“Someone has to dig potatoes, after all.”
– Robert E. Lucas, ‘The Industrial Revolution’, p. 6

Is this question worth posing? Orthodox economics (a.k.a. ‘neoliberalism’), through the theory of factor-price equilization, disallows the very possibility that asymmetrical development could in any way aid industrialization. There exist additional reasons for skepticism: would not an enriched Third World (to use an outmoded term) provide vast new markets, benefiting all? The overriding majority of today’s trade takes place between rich countries, after all. In 2006, 64% of global exports emanated from, and 67% of global imports ended up in, the high-income countries (UNCTAD, 2006). Applying this elementary logic, could we not expect ‘full development’ of the remaining five-sixths of humanity to lead to a quadrupling in trade turnover?

Perhaps.

But which features of the global economy would stand to be structurally altered by the dissolution of the First/Third world dichotomy? I posit that the following three benefits are currently enjoyed by developed countries:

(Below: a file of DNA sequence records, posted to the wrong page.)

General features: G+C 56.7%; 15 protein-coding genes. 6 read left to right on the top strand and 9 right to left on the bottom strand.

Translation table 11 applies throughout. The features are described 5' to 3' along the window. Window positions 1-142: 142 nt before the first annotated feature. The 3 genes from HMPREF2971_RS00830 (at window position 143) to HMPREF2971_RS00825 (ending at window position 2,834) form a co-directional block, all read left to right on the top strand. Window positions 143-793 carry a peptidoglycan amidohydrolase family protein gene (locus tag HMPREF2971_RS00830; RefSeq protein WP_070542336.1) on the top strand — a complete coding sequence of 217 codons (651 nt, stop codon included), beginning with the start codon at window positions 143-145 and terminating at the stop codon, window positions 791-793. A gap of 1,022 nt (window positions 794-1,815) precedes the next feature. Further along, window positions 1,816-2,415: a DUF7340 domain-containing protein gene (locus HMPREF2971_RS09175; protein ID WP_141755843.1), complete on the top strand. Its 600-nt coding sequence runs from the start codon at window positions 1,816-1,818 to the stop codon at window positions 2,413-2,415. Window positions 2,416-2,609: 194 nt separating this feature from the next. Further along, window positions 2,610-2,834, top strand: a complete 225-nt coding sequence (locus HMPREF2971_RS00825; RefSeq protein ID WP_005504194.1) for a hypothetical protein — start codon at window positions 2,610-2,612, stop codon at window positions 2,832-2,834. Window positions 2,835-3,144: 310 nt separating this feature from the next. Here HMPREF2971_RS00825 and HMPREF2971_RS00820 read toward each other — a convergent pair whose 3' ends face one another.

Hypothetical benefit 1: Lowered primary commodity prices

Finding the road to the attainment of a firm manufacturing base and allied tertiary sector barred, the majority of poorer nations have naturally come to depend heavily on raw material export. Of the 150 or so countries classed as ‘low income’, 23 rely on one single commodity for over 80% of their export earnings, with another 21 earning 60-80% and a further 23 earning 40-60% in this fashion. Unsurprisingly, the majority of raw material exports are ‘Westward’ bound. If consideration is extended to include hydrocarbons, developing countries are responsible for almost half of the world’s primary commodity exports, whilst importing less than a third (Data tables in Appendix A). All other things being equal, universal industrialization would see coupled demand increases/supply decreases in international primary commodity markets, elevating downstream prices.